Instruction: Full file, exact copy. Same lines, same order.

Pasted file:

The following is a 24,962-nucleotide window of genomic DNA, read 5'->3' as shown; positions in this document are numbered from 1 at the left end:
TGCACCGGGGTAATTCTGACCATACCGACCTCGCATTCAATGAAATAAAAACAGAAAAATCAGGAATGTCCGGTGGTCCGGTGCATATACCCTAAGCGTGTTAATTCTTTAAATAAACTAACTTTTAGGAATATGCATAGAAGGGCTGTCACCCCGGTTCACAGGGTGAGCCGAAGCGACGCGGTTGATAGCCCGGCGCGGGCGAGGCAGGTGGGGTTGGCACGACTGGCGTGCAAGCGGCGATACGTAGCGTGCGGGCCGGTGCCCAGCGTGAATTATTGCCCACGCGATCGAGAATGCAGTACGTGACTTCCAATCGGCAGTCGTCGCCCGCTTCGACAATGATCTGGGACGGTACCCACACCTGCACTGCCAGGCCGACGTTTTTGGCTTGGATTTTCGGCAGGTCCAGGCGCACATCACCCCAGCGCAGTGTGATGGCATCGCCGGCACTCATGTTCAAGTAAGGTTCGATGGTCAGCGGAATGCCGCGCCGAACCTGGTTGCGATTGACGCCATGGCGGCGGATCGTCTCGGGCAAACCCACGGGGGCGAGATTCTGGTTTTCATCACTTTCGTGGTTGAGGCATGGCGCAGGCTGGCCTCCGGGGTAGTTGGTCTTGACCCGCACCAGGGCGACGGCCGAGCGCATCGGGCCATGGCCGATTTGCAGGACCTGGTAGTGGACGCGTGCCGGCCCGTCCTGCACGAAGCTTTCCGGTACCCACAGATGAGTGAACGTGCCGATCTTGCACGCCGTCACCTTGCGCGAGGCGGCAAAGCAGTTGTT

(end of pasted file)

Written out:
The following is a 24,962-nucleotide window of genomic DNA, read 5'->3' as shown; positions in this document are numbered from 1 at the left end:
TGCACCGGGGTAATTCTGACCATACCGACCTCGCATTCAATGAAATAAAAACAGAAAAATCAGGAATGTCCGGTGGTCCGGTGCATATACCCTAAGCGTGTTAATTCTTTAAATAAACTAACTTTTAGGAATATGCATAGAAGGGCTGTCACCCCGGTTCACAGGGTGAGCCGAAGCGACGCGGTTGATAGCCCGGCGCGGGCGAGGCAGGTGGGGTTGGCACGACTGGCGTGCAAGCGGCGATACGTAGCGTGCGGGCCGGTGCCCAGCGTGAATTATTGCCCACGCGATCGAGAATGCAGTACGTGACTTCCAATCGGCAGTCGTCGCCCGCTTCGACAATGATCTGGGACGGTACCCACACCTGCACTGCCAGGCCGACGTTTTTGGCTTGGATTTTCGGCAGGTCCAGGCGCACATCACCCCAGCGCAGTGTGATGGCATCGCCGGCACTCATGTTCAAGTAAGGTTCGATGGTCAGCGGAATGCCGCGCCGAACCTGGTTGCGATTGACGCCATGGCGGCGGATCGTCTCGGGCAAACCCACGGGGGCGAGATTCTGGTTTTCATCACTTTCGTGGTTGAGGCATGGCGCAGGCTGGCCTCCGGGGTAGTTGGTCTTGACCCGCACCAGGGCGACGGCCGAGCGCATCGGGCCATGGCCGATTTGCAGGACCTGGTAGTGGACGCGTGCCGGCCCGTCCTGCACGAAGCTTTCCGGTACCCACAGATGAGTGAACGTGCCGATCTTGCACGCCGTCACCTTGCGCGAGGCGGCAAAGCAGTTGTT